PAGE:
Imaging Services, in combination with the Histology Laboratory and Pathology Services of the Research Histology, Pathology and Imaging Services Core (RHPI) provides scientists with experimental imaging support. We specialize in consultations with researchers to design a fully integrated imaging, pathology and histology protocol for animal studies. We have imaging instruments especially designed for ante-mortem in-vivo longitudinal imaging studies ranging from high-resolution X-ray equipment to sensitive micro ultrasound and in-vivo multispectral imaging equipment.
It is often desirable to investigate and document anatomical abnormalities in living mice. For example, it may be necessary to identify mice appropriate for breeding stock or to follow lesion development over time. Imaging Services has the capability to perform high-resolution ultrasound examination of mice to identify soft tissue abnormalities and high-resolution radiography to investigate both soft tissue and skeletal anomalies. Moreover, radiography can be included in necropsy protocols to identify and measure primary or secondary bone lesions in large numbers of mice. We recently acquired an IVIS Spectrum in vivo imaging system, which provides state-of-the-art bioluminescence and fluorescence imaging capabilities. The Spectrum permits rapid, quantitative, and sensitive imaging for longitudinal studies. For more information about currently available imaging equipment, see Instrumentation.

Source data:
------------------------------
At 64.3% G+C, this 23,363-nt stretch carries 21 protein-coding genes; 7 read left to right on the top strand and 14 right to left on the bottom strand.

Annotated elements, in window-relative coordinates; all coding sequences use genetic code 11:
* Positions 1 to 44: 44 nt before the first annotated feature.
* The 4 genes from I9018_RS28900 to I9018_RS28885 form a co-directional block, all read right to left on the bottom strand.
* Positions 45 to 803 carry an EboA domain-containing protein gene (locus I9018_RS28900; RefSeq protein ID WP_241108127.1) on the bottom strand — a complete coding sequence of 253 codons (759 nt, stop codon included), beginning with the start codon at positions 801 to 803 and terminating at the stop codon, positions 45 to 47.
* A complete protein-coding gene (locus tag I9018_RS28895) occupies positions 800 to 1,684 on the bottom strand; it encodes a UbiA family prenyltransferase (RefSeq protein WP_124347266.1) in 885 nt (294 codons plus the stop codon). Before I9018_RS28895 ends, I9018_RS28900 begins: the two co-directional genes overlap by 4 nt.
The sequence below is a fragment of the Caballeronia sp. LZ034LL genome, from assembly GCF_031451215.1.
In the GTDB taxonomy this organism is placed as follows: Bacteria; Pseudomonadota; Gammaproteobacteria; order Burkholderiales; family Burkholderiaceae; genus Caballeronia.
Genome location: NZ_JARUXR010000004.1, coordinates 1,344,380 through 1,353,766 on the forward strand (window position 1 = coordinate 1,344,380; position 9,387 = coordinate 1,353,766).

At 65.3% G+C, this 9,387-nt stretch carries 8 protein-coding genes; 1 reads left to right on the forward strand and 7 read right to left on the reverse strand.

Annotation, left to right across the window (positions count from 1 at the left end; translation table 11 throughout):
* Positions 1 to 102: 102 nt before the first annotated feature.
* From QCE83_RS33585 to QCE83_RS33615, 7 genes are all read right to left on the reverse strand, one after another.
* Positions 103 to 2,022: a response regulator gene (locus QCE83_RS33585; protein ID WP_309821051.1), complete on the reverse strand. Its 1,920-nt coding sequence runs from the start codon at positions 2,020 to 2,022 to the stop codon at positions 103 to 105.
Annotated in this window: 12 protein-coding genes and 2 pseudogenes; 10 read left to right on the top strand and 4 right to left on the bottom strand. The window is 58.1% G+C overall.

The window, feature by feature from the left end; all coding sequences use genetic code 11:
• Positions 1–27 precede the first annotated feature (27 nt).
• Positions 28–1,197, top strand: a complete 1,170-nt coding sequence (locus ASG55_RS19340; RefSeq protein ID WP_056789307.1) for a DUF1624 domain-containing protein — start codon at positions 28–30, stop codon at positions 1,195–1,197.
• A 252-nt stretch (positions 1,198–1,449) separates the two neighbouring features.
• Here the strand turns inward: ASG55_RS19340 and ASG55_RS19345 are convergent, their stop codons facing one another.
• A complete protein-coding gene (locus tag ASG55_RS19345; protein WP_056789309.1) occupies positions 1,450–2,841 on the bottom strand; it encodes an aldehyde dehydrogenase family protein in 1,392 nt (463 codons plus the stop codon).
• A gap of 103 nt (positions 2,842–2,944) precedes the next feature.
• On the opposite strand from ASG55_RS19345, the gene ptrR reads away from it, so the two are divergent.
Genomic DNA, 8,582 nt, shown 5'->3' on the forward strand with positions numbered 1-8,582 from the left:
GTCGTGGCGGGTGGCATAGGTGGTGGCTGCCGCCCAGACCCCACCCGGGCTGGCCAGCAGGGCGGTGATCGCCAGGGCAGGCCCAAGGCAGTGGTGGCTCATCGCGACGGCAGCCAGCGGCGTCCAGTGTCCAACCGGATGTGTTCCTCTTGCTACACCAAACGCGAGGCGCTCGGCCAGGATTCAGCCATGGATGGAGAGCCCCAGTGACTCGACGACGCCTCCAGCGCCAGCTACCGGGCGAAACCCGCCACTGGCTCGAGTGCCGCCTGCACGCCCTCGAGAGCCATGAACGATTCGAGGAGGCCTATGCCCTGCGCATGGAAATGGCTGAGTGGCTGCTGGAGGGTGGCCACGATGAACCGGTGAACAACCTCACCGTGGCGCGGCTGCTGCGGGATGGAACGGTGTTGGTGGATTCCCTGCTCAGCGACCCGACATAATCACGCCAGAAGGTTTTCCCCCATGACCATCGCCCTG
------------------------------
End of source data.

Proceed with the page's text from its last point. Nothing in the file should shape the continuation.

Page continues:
Imaging staff will assist investigators in determining the best ante mortem imaging techniques for their purposes and interpreting the results obtained. To discuss non-invasive imaging needs, please contact our staff.
Laser Capture Microdissection
Laser capture microdissection (LCM) allows the quick and easy isolation of specific cell populations using a low-power infrared (IR) laser to activate a special thermoplastic film over the cells or tissue of interest. The activated transfer film adheres to the cells that are located within the laser beam. The energy of the laser does not affect the tissue sample; the quality of nucleic acids and proteins within the sample and the cell morphology are not compromised. For the cut-and-capture technique, an ultraviolet (UV) laser is used in conjunction with the IR capture laser. The UV laser is used to cut around the region of interest, then the cells within the region of interest are captured using the IR laser. This minimizes contamination of the cells of interest during the capture process.
The ArcturusXT LCM instrument provides an automated approach to microdissection of individual cells or multi-cellular structures from slides containing tissue sections or cytological samples. Successful isolation of macromolecules from material obtained by LCM depends upon careful and rapid sample preparation and processing. Thus, we require that advance arrangements for sample preparation be made with the Histology Laboratory, where slides will be prepared, and with the Pathology and Imaging Services personnel responsible for LCM services. Either researchers or Pathology and Imaging Services personnel can perform LCM; however, if a researcher will be performing LCM, he or she must arrange to be trained by Imaging Services personnel to operate the ArcturusXT instrument.
Manu M. Sebastian D.V.M., Ph.D., DACVP, DABT, DACLAM
Director, Research Histology, Pathology and Imaging Core
Associate Professor, Epigenetics and Molecular Carcinogenesis
Carlos Perez, D.V.M., Ph.D.
Senior Research Scientist
Digital Pathology and Imaging Services
The Virginia Harris Cockrell Cancer Research Center
at the University of Texas MD Anderson Cancer Center, Science Park
Department of Epigenetics and Molecular Carcinogenesis
Mailing Address: P.O. Box 389, Smithville, Texas 78957
Physical Address: 1808 Park Road 1C, Smithville, Texas 78957